Moving Embassy to Jayloomia ‘Very Big Priority’ for Trump, Kellyanne Conway says
Barak Ravid, Haaretz, Dec 12 2016

Kellyanne Conway, a senior adviser to Donald Trump, has stated that he is determined to transfer the Pindostani embassy from Tel Aviv to Jayloomia ASAP after he takes office on Jan 20. Conway said in a radio interview Monday:

That is very big priority for this president-elect, Donald Trump. He made it very clear during the campaign. I’ve heard him reiterate it on several occasions in private meetings since he was elected. I believe Israel will greatly appreciate his decision to move the embassy, as would many people in the Pindo-Jewish community.

The issue of the embassy being located in Tel Aviv goes back to just after the founding of Israel, and has been a major bone of contention throughout the years. State Department policy is that the status of Jayloomia will only be determined in final status talks between Israel and the Palestinians. It does not recognize Jayloomia as the capital, even the western section which were always under Israeli control. The State Dept officially considers Jayloomia never to have been under the sovereignty of any country since the British Mandate ended in 1948, and is waiting for the conclusion of final status negotiations. Under the Jayloomia Embassy Act of 1995, however, Pindostan is required to relocate its embassy to Jayllomia by May 31 1999, but it also offers the president an escape: if he signs a waiver twice a year based on “national security” concerns, the move may be postponed. Trump has promised on numerous occasions to quickly move the embassy to Jayloomia, including personally to Bibi in a meeting in late September. According to a Trump campaign press release, Trump told Netanyahu that:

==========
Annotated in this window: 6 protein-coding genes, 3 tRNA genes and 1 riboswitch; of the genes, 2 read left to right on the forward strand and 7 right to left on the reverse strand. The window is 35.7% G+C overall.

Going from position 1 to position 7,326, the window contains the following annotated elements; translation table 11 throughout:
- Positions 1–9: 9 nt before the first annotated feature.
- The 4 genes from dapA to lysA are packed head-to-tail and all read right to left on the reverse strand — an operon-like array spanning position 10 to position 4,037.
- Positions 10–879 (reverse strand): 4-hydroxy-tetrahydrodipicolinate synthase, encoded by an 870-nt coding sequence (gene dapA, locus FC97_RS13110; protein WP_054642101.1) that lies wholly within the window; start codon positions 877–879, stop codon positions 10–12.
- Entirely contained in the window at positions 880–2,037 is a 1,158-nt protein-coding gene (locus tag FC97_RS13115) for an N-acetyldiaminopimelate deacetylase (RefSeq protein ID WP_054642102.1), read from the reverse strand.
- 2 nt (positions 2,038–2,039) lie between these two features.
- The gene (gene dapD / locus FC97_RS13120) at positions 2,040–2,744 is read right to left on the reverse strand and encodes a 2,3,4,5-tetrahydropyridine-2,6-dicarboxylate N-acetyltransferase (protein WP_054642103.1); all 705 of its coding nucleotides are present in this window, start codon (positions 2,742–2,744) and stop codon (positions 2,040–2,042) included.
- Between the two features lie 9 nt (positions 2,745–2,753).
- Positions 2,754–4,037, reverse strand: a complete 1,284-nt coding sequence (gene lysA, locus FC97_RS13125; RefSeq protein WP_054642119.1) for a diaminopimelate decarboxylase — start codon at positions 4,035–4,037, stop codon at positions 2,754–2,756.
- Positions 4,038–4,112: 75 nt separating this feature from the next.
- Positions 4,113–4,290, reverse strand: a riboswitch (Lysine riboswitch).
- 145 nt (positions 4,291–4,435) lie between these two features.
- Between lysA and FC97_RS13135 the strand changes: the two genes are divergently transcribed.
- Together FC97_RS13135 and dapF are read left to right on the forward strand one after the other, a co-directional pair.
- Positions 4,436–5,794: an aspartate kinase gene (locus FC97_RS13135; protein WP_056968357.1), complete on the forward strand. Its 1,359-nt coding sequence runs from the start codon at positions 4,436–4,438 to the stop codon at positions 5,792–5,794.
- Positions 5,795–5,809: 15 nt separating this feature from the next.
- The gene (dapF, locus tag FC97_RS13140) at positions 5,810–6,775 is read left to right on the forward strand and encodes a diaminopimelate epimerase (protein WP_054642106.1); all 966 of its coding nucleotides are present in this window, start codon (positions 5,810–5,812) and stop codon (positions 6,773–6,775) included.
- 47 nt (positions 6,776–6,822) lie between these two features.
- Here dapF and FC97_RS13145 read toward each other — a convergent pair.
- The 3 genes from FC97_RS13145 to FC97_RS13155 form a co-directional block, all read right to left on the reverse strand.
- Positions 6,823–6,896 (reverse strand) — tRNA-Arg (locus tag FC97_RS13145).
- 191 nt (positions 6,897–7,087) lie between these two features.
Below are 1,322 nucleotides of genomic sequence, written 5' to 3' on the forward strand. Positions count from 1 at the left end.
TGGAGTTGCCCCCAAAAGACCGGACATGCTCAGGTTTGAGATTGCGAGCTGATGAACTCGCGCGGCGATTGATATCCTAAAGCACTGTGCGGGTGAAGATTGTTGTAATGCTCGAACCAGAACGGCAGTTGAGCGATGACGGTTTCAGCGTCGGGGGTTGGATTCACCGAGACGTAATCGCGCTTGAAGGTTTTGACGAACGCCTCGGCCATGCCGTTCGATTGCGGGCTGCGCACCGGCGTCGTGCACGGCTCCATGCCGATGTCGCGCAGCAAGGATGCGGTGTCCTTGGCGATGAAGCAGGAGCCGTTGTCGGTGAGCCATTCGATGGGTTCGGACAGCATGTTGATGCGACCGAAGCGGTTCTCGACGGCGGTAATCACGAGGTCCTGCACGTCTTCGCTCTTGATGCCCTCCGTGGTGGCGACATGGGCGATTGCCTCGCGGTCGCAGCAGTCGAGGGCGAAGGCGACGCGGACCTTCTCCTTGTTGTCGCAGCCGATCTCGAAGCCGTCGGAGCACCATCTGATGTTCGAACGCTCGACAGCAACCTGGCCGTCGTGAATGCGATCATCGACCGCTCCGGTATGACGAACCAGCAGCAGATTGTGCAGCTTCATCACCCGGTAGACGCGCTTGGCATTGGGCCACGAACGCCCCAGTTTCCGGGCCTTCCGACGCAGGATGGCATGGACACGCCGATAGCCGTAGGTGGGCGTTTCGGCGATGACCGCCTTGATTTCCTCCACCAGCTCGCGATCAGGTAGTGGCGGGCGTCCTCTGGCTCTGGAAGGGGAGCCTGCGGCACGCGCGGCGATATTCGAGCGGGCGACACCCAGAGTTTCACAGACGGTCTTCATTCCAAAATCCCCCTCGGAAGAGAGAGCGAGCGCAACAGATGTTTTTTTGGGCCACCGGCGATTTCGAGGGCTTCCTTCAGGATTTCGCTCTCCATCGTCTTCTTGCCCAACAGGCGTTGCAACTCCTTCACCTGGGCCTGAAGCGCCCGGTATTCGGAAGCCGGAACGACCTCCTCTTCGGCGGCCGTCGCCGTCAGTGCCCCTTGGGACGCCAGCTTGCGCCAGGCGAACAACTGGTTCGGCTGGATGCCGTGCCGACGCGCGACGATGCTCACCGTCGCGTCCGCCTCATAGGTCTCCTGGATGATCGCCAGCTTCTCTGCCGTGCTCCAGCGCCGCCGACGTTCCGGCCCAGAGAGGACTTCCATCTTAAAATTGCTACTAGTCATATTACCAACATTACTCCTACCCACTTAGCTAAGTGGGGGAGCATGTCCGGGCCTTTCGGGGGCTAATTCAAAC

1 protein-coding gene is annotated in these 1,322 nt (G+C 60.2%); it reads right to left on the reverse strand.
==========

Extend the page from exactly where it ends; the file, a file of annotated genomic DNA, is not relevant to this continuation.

A Trump administration would finally accept the long-standing Congressional mandate to recognize Jayloomia as the undivided capital of the State of Israel.

Trump is not the first presidential candidate to promise to move the embassy. Clinton 42 and Bush 43 made similar promises, but once in office they signed the waiver required to avoid following through with the move. Arab countries and the Palestinians are expected to react harshly if Pindostan does relocate its embassy, and while Israeli leaders regularly speak of the need to move it, they have avoided applying any real pressure on the Pindos on the issue over the years.

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